¼ t. ground cardamom

½ cup each, dried pineapple, cherries, and plums, coarsely chopped

3 cups of ½-inch pieces rhubarb

In a large saucepan over med. heat, boil the orange juice, marmalade, agave, vinegar, ginger, pepper flakes and cardamom. Add the dried fruits, return mixture to a boil. Reduce heat to medium-low and simmer the mixture until syrupy, about 20 min.

Stir in rhubarb. Reduce heat to low and simmer until rhubarb is tender but not falling apart, about 5 minutes. Cool chutney to room temperature, then chill overnight to mellow. Keep chutney refrigerated; when ready to use, bring to room temperature Makes about 3 cups.


And finally, a rhubarb cream that is so versatile, I’ll be waiting to hear from some of you with ways you found to use it.



2 cups of ½-inch pieces fresh rhubarb

¾ cup fresh strawberry halves (hulled first)

½ cup plus 1/3 cup sugar, see instructions

¼ cup water

2 T. fresh lemon juice

3 large egg yolks

1 cup chilled whipping cream

½ t. vanilla


Combine rhubarb, water and lemon juice in a saucepan; bring to a boil, stirring to dissolve sugar. Reduce heat and simmer until rhubarb is very tender, about 15 minutes. Puree mixture in a food processor; chill until cold (about 1 hour).

Whisk yolks and 1/3 cup sugar in a large metal bowl to blend. Set bowl over a saucepan of simmering water (don’t allow bowl to touch the water), and whisk until mixture thickens and an instant-read thermometer registers 140 degrees F. for 3 min., about 7-8 min. total. Chill mixture until cool (about 15 minutes).

Gently fold rhubarb mixture into yolk mixture. Using an electric mixer, beat whipping cream and vanilla in another large bowl until stiff peaks form. Fold the cream into the rhubarb mixture in 2 additions.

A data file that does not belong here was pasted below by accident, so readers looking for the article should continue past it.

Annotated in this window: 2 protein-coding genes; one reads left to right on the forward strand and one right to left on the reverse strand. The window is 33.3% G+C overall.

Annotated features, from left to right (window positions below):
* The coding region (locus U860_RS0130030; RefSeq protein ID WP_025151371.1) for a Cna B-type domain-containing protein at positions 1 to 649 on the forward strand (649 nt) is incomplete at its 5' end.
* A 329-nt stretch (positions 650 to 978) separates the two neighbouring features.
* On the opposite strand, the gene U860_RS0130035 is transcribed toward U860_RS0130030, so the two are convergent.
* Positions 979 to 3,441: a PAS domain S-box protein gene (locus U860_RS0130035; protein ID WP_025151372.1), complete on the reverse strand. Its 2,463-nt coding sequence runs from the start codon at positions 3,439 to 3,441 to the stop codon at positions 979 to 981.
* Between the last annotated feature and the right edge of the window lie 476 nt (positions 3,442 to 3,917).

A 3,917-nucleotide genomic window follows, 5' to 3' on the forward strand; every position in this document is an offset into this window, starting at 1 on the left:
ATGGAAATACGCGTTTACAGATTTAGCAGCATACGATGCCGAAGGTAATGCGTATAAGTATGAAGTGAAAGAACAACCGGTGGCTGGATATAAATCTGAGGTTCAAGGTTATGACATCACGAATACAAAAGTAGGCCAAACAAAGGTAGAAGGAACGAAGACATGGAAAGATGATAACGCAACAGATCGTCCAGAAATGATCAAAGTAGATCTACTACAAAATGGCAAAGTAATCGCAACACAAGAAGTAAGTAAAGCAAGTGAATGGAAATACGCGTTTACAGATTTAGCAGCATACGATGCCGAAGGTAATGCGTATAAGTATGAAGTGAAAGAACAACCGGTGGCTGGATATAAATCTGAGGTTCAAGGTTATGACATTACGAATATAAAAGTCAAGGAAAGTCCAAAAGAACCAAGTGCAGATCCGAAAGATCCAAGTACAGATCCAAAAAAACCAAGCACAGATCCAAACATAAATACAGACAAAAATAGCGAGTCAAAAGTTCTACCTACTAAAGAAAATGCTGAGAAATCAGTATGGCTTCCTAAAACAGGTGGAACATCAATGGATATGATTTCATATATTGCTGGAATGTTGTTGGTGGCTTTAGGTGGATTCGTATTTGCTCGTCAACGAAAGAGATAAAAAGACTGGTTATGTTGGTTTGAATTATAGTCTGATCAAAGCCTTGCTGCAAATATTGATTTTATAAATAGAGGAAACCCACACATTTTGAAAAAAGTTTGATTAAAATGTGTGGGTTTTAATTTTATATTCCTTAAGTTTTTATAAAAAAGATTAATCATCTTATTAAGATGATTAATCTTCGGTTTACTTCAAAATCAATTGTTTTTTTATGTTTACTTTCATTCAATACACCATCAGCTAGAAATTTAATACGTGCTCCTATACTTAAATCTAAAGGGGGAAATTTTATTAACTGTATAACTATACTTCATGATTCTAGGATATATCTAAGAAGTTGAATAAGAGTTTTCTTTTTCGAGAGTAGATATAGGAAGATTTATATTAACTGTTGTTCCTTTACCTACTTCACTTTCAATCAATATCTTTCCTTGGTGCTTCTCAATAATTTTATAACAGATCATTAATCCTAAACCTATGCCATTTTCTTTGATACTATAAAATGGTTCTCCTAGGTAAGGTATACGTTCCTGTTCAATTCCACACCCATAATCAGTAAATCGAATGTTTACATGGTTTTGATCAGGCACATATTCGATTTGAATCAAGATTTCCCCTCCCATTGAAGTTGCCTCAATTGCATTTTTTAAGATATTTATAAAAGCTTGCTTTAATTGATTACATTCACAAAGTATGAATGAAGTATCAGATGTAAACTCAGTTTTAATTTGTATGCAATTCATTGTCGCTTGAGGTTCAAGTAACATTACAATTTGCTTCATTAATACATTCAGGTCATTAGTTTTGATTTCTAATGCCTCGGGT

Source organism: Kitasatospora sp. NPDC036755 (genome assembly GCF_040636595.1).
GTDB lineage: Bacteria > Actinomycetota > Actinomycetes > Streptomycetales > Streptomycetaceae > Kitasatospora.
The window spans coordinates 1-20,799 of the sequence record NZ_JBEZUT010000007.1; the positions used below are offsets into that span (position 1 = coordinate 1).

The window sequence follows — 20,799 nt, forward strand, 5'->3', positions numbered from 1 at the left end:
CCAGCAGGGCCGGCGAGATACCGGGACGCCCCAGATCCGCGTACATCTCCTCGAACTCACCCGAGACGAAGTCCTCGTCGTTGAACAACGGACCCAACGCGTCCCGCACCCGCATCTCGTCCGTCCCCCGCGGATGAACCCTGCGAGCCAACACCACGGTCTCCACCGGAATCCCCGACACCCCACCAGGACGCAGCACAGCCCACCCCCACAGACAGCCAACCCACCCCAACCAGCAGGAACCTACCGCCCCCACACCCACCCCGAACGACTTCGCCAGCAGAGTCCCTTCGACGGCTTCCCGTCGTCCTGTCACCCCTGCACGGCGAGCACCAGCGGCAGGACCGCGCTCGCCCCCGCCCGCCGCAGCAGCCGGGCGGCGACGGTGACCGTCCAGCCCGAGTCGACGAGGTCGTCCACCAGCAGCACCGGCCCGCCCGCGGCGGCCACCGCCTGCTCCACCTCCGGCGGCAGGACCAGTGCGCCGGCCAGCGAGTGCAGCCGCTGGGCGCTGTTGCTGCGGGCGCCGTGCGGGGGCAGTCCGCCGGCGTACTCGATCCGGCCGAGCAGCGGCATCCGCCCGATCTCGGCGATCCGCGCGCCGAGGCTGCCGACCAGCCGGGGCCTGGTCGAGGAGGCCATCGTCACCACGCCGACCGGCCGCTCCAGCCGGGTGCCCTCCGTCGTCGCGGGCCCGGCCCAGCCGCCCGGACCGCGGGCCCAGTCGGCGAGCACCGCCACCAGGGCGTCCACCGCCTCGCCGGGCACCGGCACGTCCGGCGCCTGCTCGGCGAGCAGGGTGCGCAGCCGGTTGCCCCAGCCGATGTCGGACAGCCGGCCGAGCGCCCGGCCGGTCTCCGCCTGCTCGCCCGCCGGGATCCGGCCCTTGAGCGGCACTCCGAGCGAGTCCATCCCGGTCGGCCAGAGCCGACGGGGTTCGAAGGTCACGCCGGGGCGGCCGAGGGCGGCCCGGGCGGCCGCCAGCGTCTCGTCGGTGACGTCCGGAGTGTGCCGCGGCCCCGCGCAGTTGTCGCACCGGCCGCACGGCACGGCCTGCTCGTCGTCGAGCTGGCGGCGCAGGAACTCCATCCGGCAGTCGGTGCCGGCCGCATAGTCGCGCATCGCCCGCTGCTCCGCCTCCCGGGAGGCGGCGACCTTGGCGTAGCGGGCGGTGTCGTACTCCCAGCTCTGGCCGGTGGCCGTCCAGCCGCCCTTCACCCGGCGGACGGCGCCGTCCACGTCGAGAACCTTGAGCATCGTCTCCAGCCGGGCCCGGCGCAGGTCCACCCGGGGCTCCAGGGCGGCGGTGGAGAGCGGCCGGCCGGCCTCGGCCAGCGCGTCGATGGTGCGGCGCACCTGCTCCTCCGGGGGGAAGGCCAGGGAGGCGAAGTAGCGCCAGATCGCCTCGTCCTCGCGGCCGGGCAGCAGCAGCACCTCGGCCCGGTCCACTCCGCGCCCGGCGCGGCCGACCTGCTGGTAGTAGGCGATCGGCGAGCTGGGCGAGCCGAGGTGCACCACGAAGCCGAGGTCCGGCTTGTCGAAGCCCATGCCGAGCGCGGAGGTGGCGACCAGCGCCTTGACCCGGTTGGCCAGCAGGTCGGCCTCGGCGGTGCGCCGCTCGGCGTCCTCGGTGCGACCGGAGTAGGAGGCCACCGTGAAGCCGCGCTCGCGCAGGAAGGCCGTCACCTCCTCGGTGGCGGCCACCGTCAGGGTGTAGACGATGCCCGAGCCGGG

At this point you can put the rhubarb cream in a bowl into the freezer (covered), or you can spread it into an 8x11 dish and put into the freezer. After about 6 hours the rhubarb cream will be frozen and you can decide how you want to use it. For example, in a shortcake dessert, scoop the rhubarb cream onto the biscuit/shortcake, top with berries and another small scoop of rhubarb cream or whipped cream. Or, make or buy a lemon pound cake, slice it thin, top with rhubarb cream and berries of choice. Or, scoop rhubarb cream into a small waffle cone for a quick treat for yourself and/or the kids. Try a bowl of fresh blueberries (or blackberries/strawberries/raspberries) with a scoop of rhubarb cream on top. A small scoop of rhubarb cream on your breakfast waffle? How about making a graham/nut pie crust, softening the rhubarb cream enough to spread into the crust, then refreezing until firm and serving for dessert with a bit of whipped cream on top. As I said, versatile is the name of the game with this delightful rhubarb cream.


Margaret Walton can be reached by email at